Specialists in treating eating disorders not immune to fat bias, study suggests

People who specialize in treating eating disorders can carry some of the same anti-fat attitudes and “fat phobia” towards obese people as the rest of society, new research suggests.

In what is being described as the first look at weight bias specifically among psychologists, therapists, social workers and other mental health professionals specializing in eating disorders, Yale University researchers found a considerable percentage believe obese patients have poor self-control, no willpower, and are self-indulgent, unattractive and insecure.

The majority had heard or witnessed other professionals in their field making derogatory comments about obese patients. Nearly half believe obese patients lack the motivation to lose weight.

“Similar to other health disciplines, professionals treating eating disorders are not immune to weight bias,” the researchers write in the International Journal of Eating Disorders. Other studies have found that doctors, nurses and medical students often view obese patients as “lazy,” “stupid” and “worthless,” and that doctors report less respect for their patients the bigger their body mass.

Obese people who feel stigmatized or shamed about their weight are more likely to suffer depression, low self-esteem, anxiety, poor body image and thoughts of suicide. They’re also more likely to binge eat and engage in other disordered eating habits. “Turning to food is sometimes a coping strategy. This just kind of reinforces the cycle,” said author Rebecca Puhl, deputy director of the Rudd Center for Food Policy & Obesity at Yale University in  New Haven, Conn.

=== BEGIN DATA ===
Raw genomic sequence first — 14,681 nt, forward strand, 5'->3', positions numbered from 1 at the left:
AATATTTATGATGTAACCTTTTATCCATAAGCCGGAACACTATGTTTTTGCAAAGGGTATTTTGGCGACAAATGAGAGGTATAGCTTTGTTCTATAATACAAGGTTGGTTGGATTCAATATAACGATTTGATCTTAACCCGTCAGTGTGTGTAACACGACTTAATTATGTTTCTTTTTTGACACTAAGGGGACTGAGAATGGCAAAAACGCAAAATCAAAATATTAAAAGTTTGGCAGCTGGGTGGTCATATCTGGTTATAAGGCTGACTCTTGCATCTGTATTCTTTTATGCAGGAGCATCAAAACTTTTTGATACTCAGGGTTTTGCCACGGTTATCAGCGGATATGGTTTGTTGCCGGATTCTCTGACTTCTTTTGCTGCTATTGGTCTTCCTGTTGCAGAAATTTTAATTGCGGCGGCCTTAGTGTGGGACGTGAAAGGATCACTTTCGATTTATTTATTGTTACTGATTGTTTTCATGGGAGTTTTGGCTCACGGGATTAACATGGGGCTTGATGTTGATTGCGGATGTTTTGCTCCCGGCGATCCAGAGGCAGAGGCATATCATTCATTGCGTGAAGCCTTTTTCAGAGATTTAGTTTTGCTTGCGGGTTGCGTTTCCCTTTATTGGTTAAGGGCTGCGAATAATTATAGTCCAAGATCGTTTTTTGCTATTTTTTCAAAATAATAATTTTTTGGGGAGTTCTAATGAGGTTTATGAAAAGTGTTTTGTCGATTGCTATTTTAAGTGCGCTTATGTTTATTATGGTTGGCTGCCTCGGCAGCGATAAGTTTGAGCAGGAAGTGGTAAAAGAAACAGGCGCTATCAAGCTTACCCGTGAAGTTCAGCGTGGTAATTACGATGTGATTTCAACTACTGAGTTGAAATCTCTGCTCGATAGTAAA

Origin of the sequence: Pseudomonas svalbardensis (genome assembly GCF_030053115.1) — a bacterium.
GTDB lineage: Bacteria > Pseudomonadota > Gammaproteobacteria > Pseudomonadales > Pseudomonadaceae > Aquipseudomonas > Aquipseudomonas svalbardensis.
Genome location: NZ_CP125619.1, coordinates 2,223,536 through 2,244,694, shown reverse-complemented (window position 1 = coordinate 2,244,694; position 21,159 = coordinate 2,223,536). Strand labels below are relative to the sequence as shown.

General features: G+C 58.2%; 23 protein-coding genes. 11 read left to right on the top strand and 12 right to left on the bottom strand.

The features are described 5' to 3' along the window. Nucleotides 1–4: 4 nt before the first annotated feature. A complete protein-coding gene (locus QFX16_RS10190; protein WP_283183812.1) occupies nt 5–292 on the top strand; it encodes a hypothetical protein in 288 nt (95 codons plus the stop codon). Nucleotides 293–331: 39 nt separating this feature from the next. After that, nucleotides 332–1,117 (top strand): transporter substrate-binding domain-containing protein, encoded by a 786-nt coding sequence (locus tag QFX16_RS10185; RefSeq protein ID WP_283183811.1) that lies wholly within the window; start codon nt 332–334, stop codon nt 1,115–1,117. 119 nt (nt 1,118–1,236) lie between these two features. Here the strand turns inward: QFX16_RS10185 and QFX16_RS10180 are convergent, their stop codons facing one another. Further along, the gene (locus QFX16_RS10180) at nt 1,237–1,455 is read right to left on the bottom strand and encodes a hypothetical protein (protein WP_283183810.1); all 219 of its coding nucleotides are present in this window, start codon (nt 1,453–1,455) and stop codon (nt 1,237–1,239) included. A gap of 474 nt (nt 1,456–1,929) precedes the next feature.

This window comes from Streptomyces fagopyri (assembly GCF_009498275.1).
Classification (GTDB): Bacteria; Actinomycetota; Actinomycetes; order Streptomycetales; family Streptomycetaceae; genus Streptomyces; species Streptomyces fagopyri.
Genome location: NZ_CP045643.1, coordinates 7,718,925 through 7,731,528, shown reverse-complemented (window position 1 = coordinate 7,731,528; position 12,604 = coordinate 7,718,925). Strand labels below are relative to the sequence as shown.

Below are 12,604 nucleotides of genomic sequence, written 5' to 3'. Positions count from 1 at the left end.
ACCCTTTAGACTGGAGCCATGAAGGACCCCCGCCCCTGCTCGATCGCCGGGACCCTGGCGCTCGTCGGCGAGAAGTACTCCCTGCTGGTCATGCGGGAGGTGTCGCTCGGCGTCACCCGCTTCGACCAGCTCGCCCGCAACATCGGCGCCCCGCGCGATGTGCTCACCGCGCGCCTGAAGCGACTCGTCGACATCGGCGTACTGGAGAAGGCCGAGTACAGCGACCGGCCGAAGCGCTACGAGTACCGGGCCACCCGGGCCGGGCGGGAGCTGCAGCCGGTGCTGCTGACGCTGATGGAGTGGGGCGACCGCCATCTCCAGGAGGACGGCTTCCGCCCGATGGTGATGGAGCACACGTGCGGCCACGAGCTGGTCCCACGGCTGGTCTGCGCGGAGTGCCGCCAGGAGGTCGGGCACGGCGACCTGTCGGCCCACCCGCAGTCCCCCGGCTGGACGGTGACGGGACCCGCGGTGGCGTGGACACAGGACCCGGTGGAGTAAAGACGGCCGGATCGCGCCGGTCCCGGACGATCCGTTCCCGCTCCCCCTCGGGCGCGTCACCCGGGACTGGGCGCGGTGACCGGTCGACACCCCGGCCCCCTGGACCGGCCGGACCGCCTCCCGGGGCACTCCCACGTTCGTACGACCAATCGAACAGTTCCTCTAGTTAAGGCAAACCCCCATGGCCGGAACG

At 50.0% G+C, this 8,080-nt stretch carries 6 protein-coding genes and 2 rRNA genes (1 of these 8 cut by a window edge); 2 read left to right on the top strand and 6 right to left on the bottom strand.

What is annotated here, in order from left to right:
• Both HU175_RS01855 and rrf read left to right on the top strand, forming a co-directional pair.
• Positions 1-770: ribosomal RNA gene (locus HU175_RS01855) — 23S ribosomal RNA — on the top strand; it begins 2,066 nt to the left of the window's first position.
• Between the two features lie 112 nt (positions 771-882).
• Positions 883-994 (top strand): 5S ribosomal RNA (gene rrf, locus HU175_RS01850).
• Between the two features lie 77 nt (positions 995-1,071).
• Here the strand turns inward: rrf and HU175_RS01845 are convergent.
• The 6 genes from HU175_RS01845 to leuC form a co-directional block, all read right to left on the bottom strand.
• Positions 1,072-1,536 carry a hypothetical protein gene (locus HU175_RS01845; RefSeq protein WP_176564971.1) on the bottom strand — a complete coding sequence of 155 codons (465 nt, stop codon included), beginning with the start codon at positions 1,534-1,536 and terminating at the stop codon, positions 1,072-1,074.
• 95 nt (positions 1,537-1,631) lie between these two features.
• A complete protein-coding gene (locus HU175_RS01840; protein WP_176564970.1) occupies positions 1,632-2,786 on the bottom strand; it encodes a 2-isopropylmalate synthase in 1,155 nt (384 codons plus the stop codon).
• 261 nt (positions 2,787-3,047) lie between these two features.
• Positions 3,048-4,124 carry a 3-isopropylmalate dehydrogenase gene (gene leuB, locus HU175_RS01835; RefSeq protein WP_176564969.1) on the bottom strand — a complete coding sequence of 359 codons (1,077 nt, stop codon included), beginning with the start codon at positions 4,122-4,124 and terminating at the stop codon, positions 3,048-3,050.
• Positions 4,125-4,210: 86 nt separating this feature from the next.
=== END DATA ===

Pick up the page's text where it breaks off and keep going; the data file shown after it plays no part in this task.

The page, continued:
“These professionals are likely working with many patients who are struggling with weight and eating difficulties,” Puhl said. “This is such an opportunity for professionals to provide sensitive, compassionate care in ways that can really empower their patients. But instead, what we’re seeing is that these patients are vulnerable to feeling shamed and stigmatized.”

In Canada, more than one in four adults are obese, according to the Public Health Agency of Canada.

For their study, Puhl’s team surveyed 329 mental health specialists. Participants completed anonymous, online questionnaires about their feelings towards treating obese patients. They also completed the “Fat Phobia Scale,” which measures attitudes about obese people using different adjectives.

The vast majority — 94 per cent — agreed that it’s important to treat obese patients with compassion and respect, and most felt confident to provide care for obese people.

However, 56 per cent also reported that they had witnessed colleagues making negative comments about obese patients; 35 per cent agreed that people in their field “feel uncomfortable caring for obese patients.”

Thirty-three per cent agreed that obese people have poor self-control; 16 per cent said they have no willpower; 24 per cent said obese people are unattractive; and 50 per cent said they are insecure. About half,  49 per cent, believed that obese patients lack motivation to change their diet and only 24 per cent believed obese patients can maintain weight loss.

“It’s clearly alarming that people working in the field of eating disorders apparently have this kind of bias because they are amongst the health professionals that people really look to for help,” said Dr. Arya Sharma, professor of medicine and chair of obesity research and management at the University of Alberta in Edmonton.

The eating disorders community has traditionally focused on anorexia, “the other extreme end of the spectrum,” he said.

“They might see the anorexia side of things as being the more acute problem, the problem that requires more attention or care than people suffering from (being) overweight or obesity.”

Many of the therapists in the Yale study were treating a broad range of eating disorders, Puhl said, including binge-eating disorder.

Other experts said the findings should be interpreted with caution. “Yes, there is some bias. But these professionals actually show less weight bias than other health professionals, which I think is a positive outcome,” said Dr. David Lau, a professor of medicine at the University of Calgary.